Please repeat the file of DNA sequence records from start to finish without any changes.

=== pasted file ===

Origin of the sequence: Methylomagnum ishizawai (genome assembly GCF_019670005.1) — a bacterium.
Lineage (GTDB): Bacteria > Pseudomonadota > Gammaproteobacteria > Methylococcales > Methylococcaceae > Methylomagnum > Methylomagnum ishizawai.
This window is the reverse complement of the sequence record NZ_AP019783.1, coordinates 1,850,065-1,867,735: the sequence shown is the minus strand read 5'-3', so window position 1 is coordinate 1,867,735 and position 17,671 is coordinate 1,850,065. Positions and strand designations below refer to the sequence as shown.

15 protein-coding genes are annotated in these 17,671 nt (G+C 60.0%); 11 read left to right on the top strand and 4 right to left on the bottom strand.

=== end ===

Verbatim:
Origin of the sequence: Methylomagnum ishizawai (genome assembly GCF_019670005.1) — a bacterium.
Lineage (GTDB): Bacteria > Pseudomonadota > Gammaproteobacteria > Methylococcales > Methylococcaceae > Methylomagnum > Methylomagnum ishizawai.
This window is the reverse complement of the sequence record NZ_AP019783.1, coordinates 1,850,065-1,867,735: the sequence shown is the minus strand read 5'-3', so window position 1 is coordinate 1,867,735 and position 17,671 is coordinate 1,850,065. Positions and strand designations below refer to the sequence as shown.

15 protein-coding genes are annotated in these 17,671 nt (G+C 60.0%); 11 read left to right on the top strand and 4 right to left on the bottom strand.